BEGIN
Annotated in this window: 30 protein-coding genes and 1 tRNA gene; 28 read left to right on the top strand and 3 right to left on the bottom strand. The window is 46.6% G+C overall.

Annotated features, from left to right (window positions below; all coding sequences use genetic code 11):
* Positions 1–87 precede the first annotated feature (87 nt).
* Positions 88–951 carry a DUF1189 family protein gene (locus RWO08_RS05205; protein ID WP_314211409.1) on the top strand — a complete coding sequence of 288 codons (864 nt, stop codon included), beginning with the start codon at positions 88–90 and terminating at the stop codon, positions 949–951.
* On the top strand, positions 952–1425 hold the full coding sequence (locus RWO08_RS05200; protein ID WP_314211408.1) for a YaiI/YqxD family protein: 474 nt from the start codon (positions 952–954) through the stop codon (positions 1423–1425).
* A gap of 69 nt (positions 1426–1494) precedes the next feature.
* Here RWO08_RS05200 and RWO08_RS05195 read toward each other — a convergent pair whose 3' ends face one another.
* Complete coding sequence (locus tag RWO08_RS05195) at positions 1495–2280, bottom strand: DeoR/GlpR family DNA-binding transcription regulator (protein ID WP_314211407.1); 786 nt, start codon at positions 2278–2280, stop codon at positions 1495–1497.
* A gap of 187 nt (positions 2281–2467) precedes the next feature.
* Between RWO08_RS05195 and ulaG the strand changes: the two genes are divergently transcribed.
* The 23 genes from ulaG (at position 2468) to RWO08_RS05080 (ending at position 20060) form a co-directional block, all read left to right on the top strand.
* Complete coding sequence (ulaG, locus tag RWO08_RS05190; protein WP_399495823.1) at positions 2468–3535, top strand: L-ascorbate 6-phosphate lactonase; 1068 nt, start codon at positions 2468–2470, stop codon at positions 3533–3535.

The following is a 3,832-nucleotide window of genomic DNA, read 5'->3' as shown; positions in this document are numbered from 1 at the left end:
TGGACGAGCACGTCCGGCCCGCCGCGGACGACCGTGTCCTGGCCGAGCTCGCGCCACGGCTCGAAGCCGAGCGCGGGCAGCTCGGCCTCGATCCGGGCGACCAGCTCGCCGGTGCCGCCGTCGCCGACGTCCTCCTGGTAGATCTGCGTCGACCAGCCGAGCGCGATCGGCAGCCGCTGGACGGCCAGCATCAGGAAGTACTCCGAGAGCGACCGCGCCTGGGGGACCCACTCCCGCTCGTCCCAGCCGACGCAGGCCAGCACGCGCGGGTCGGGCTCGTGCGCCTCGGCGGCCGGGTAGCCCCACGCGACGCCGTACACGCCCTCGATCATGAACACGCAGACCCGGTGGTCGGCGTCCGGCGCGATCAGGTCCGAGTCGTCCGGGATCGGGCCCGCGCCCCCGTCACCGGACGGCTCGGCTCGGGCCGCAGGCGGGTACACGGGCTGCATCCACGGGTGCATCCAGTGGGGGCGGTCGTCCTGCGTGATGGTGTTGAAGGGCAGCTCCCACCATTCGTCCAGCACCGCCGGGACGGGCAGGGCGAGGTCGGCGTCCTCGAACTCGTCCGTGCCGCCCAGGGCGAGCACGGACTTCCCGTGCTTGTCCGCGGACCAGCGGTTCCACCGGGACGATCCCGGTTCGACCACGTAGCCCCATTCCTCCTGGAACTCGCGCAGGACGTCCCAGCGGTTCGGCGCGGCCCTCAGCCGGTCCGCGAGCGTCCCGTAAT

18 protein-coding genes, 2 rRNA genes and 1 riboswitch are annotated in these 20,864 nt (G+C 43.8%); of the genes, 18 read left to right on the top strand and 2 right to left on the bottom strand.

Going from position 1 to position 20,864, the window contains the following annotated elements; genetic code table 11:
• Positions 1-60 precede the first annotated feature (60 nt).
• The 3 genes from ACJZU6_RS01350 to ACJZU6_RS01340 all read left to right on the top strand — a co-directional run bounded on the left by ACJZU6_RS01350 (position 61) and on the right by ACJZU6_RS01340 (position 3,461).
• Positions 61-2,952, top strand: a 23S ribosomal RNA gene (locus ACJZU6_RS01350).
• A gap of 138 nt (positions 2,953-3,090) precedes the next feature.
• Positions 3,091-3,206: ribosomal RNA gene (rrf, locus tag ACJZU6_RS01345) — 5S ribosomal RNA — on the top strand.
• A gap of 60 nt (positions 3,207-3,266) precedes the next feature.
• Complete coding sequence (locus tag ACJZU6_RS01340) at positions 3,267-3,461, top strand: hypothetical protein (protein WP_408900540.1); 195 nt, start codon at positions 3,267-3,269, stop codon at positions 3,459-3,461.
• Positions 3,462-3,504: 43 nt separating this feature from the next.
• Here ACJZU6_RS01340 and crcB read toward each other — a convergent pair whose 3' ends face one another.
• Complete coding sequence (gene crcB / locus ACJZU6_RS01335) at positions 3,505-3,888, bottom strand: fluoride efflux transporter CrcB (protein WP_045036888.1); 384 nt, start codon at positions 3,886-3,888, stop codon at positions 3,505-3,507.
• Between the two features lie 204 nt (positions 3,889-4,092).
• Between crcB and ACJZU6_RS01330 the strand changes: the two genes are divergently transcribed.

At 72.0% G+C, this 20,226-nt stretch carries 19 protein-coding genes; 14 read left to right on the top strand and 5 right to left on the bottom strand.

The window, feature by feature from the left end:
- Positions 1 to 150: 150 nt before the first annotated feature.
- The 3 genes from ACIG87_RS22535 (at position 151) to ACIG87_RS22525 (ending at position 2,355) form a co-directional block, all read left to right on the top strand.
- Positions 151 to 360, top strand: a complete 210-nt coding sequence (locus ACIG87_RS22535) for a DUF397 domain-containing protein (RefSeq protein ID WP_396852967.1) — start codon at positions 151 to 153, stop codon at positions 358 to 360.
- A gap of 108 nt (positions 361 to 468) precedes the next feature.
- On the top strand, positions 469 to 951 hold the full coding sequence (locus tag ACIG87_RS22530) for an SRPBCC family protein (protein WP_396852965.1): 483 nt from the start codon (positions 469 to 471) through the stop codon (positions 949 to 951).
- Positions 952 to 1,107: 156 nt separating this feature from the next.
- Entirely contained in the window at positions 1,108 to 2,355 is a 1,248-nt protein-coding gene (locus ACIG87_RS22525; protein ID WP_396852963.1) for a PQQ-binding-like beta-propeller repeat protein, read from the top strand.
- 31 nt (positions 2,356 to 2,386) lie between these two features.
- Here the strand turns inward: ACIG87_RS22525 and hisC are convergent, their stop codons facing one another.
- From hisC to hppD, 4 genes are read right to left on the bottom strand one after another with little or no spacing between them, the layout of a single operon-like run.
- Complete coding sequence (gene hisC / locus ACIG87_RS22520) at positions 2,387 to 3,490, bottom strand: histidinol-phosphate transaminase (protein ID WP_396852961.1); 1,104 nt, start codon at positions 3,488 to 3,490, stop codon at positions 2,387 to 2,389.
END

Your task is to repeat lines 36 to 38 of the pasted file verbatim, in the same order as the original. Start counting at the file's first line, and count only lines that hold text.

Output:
- Positions 952 to 1,107: 156 nt separating this feature from the next.
- Entirely contained in the window at positions 1,108 to 2,355 is a 1,248-nt protein-coding gene (locus ACIG87_RS22525; protein ID WP_396852963.1) for a PQQ-binding-like beta-propeller repeat protein, read from the top strand.
- 31 nt (positions 2,356 to 2,386) lie between these two features.